Everything We Know So Far About the Mass Assaults on Women in Cologne on NYE
According to police reports, on New Year's Eve a number of men sexually assaulted and robbed multiple women on the square in front of the central train station in Cologne, Germany.
Screenshot from "Massenhafte sexuelle Übergriffe an Silvester in Köln" by YouTube user N24
On New Year's Eve, while most people were busy drinking the night away, a number of men sexually assaulted and robbed multiple women on the square in front of the central train station in Cologne, Germany. As of Tuesday, the police had produced a list of 90 charges, including one for rape. "We have no suspects at this time," Cologne's Chief of Police, Wolfgang Albers, said at a press conference yesterday afternoon. Officials must now go through the extensive video material that has been handed over to them since the incidents.
According to police reports, the situation around the central station on New Year's Eve was totally chaotic. Around four or five hundred people were already gathered at 9 PM on the cathedral steps; allegedly all young men, between 18 and 35 years old, and apparently of North African descent. The police noticed the group because they seemed heavily intoxicated and began lighting fireworks among the crowd. Two hours later, the number of people on the square grew to 1000. The mood turned, becoming more and more aggressive. The police marshal on duty, Michael Temme, described the inebriated men as "totally uninhibited." As a result, the police cleared the steps and the square, yet the crowd regrouped around 12:45 AM.
That night both local and federal police received a number of initial complaints of sexual harassment and theft. The police subsequently focused their forces around the train station, purposefully approaching women and accompanying them through the crowd to the train station entrance, according to officer Temme. By that time, groups of two to 20 men had allegedly begun to form within the large crowd, circling women and in some cases touching them inappropriately and robbing them. "We're familiar with thefts in which women are touched inappropriately on purpose to be distracted," a spokesperson for the Cologne Police Department told VICE. "But being surrounded by groups of men in the process—that is a totally new phenomenon."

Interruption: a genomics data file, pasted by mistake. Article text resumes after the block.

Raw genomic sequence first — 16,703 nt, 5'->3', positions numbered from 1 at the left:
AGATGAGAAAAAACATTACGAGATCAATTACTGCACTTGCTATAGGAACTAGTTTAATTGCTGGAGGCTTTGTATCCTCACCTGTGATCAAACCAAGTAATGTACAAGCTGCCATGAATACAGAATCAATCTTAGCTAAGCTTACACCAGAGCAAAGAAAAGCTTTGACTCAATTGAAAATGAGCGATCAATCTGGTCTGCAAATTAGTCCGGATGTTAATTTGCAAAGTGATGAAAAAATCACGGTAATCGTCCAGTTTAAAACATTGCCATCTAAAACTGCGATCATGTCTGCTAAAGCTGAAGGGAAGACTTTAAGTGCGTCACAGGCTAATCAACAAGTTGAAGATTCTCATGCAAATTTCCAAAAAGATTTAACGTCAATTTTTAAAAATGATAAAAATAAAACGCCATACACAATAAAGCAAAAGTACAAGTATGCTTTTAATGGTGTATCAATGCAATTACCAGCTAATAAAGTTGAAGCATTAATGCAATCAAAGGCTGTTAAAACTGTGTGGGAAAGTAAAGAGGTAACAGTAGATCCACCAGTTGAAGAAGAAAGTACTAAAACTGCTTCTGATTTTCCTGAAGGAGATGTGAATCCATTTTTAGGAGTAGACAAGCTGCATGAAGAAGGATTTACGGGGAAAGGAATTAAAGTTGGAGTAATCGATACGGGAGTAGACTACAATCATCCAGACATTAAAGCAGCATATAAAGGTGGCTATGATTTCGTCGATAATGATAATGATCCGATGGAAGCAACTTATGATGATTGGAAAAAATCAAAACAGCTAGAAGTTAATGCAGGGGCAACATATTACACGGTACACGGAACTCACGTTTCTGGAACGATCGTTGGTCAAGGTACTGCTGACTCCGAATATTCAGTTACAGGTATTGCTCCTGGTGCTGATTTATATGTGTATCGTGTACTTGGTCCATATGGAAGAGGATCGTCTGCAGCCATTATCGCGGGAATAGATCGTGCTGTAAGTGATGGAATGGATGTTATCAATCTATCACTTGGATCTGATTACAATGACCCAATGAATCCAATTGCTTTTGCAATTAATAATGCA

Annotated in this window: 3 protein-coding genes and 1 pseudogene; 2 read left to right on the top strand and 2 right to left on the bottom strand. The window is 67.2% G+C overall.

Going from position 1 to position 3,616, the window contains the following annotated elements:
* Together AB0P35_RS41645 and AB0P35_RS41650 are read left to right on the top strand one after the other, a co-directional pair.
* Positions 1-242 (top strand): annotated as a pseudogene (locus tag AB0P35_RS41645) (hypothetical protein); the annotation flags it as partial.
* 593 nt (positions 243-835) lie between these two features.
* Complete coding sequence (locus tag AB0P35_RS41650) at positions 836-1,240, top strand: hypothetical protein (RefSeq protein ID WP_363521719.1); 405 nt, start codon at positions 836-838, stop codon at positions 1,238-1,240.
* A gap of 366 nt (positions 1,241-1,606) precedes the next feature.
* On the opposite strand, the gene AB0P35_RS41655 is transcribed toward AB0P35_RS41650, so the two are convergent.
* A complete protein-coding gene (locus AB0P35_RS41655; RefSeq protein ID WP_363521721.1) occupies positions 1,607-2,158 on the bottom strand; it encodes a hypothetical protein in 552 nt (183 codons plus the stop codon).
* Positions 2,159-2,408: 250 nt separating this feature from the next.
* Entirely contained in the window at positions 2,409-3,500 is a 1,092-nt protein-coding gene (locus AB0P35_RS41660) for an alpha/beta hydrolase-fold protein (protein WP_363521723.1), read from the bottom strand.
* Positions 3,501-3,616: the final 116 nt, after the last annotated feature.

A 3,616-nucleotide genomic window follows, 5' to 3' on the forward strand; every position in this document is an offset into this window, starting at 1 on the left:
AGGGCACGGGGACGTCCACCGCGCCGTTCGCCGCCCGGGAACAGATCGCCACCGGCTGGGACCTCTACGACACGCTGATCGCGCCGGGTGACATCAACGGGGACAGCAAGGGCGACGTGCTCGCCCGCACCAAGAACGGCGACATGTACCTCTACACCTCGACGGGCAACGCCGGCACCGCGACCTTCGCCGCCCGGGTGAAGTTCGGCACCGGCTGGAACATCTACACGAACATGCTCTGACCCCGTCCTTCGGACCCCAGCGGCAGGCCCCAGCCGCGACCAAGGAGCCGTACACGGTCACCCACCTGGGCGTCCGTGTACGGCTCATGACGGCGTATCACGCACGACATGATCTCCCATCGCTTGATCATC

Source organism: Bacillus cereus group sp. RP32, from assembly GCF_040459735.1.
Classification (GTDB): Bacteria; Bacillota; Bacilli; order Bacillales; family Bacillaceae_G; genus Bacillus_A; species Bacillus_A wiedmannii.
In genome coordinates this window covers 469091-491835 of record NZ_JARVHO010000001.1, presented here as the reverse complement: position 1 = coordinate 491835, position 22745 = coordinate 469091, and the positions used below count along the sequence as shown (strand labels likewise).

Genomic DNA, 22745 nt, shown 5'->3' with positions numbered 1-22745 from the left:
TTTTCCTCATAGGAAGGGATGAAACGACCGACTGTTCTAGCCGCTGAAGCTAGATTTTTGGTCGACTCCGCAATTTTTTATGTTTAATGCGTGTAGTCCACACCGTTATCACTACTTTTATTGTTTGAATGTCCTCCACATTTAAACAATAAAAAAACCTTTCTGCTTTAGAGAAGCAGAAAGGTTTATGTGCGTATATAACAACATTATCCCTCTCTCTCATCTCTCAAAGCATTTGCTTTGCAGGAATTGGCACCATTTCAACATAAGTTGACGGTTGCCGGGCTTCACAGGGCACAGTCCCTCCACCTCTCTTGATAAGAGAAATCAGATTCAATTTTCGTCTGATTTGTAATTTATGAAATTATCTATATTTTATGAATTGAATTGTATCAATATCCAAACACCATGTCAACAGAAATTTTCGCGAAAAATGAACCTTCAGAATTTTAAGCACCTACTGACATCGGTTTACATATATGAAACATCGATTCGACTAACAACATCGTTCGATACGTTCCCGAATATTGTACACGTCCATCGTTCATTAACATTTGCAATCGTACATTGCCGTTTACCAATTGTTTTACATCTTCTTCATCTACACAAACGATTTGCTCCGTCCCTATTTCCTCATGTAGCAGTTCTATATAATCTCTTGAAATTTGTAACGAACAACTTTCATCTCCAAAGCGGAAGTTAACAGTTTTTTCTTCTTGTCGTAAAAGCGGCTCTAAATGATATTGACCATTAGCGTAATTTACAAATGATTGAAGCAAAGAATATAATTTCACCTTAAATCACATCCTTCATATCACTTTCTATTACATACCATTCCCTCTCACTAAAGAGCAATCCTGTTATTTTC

That kind of ploy is meant to protect the perpetrators, as German Police Union chairman, Rainer Wendt, explained to radio station NDR Info: "It is a collusion among the perpetrators that uses the crowd of people, darkness, and the surprise effect to get away with a crime without being recognized."
Some pickpockets, who also harassed women in the process, were arrested at the same train station on January 3. However, whether these men were involved in what happened on New Year's Eve is still unclear.
Cologne's mayor, Henriette Reker, suggests that women keep men at an arm's length and avoid walking with strangers. The hashtag #eineArmlänge (an arm's length) was trending yesterday on German-speaking Twitter, with numerous users calling this statement a misapplication of victim/perpetrator roles.
What's clear is that witnesses are having a hard time recognizing perpetrators. "Imagine you're surrounded by men, they're all trying to grope you and you're just trying to protect your body. You'd hardly be able to say more about their faces than that they looked young and of North African descent," a spokeswoman for the Cologne Police Department explained to VICE.
Mayor Reker also noted yesterday that many of the women didn't immediately place distress calls because they were afraid their phones would be snatched from their hands.
Meanwhile, the Federal Minister of Justice, Heiko Maas, promised that the case would be examined carefully. He said that the ministry is working intensely to identify the perpetrators. He also spoke of those witnesses who chose to idly stand around while the attacks took place: "Anybody who prevented women from being able to escape are moving within the scope of complicity."
"We reckon that further charges will be made over the next few days," said Police Chief Albers at a press conference on Tuesday. "Around two thirds of the complaints were made by people who don't live in Cologne. It will take some time for them to report to us."
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